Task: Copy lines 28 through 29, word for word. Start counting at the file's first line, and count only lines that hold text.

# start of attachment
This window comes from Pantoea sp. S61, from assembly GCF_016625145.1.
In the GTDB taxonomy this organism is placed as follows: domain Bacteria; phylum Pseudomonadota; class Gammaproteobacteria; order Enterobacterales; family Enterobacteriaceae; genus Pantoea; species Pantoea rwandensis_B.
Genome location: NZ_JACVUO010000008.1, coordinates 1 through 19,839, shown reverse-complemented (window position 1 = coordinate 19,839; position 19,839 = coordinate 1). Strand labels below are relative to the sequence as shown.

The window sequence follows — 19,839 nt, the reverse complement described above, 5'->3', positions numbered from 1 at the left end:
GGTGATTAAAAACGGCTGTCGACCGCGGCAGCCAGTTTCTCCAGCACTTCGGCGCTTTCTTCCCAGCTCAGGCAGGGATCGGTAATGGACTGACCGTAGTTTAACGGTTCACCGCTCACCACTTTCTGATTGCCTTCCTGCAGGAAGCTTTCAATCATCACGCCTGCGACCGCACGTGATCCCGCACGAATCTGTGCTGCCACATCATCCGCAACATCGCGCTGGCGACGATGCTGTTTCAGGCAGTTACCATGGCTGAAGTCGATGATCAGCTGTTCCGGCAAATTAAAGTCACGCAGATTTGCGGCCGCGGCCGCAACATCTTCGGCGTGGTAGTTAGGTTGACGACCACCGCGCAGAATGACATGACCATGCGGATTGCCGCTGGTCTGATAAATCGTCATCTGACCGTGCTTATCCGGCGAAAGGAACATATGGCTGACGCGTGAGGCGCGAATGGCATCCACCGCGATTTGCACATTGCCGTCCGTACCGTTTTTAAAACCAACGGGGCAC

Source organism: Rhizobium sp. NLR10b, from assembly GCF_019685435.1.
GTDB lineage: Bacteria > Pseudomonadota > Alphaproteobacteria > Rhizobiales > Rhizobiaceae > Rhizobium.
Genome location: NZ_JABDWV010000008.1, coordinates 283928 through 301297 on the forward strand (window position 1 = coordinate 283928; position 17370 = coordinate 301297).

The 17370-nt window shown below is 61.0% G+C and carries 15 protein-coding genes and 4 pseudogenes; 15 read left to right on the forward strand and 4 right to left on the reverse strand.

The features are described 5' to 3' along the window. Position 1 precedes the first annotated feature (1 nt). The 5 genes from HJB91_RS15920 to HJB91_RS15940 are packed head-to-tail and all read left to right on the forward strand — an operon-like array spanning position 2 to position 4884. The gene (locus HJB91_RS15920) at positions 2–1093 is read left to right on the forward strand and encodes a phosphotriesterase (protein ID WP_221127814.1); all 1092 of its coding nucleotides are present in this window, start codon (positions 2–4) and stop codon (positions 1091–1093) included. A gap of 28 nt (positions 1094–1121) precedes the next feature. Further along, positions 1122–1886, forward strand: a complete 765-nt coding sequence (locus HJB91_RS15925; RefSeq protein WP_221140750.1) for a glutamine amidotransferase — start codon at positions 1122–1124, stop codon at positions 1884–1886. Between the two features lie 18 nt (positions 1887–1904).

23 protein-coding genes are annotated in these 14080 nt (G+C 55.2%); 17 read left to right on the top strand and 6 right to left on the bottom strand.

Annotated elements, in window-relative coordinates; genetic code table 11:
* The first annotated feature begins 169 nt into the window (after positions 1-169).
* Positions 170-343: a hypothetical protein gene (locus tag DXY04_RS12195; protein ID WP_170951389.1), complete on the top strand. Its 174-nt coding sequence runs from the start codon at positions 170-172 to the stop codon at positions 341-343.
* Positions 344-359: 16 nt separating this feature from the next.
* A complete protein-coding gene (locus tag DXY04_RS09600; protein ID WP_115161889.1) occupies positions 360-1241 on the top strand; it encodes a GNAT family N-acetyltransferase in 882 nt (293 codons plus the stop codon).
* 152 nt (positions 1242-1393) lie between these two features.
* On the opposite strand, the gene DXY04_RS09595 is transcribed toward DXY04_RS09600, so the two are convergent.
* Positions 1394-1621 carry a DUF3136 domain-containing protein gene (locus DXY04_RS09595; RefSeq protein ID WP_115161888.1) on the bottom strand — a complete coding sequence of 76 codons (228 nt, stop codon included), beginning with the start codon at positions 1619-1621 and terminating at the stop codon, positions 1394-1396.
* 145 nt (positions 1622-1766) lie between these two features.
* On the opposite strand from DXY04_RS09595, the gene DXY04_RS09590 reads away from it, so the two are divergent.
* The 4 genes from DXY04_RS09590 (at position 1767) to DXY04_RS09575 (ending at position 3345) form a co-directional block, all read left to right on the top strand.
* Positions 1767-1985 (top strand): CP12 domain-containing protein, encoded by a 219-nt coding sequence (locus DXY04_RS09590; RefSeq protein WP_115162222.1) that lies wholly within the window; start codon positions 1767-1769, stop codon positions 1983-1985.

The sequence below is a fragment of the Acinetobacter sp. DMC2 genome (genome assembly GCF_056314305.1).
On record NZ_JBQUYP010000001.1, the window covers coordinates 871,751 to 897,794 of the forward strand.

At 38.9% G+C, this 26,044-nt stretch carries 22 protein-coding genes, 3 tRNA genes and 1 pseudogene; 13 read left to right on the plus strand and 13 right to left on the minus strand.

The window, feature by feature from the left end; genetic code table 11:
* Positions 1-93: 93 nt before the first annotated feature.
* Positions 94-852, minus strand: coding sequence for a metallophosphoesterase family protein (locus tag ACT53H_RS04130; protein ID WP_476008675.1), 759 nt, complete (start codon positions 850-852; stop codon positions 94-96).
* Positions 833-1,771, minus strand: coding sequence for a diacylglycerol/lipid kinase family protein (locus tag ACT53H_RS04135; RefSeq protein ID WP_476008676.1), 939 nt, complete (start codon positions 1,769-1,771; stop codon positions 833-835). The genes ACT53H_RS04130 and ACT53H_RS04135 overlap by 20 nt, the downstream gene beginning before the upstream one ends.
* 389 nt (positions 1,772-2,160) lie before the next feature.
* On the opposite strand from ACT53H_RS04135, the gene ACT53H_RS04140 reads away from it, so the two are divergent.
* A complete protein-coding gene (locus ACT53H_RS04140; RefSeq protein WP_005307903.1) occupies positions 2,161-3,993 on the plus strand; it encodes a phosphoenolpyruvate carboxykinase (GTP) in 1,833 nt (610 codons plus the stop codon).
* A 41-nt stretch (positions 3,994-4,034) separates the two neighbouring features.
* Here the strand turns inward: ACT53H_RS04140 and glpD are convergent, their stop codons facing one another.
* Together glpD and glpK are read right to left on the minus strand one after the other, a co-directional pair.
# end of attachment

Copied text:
* Positions 1-93: 93 nt before the first annotated feature.
* Positions 94-852, minus strand: coding sequence for a metallophosphoesterase family protein (locus tag ACT53H_RS04130; protein ID WP_476008675.1), 759 nt, complete (start codon positions 850-852; stop codon positions 94-96).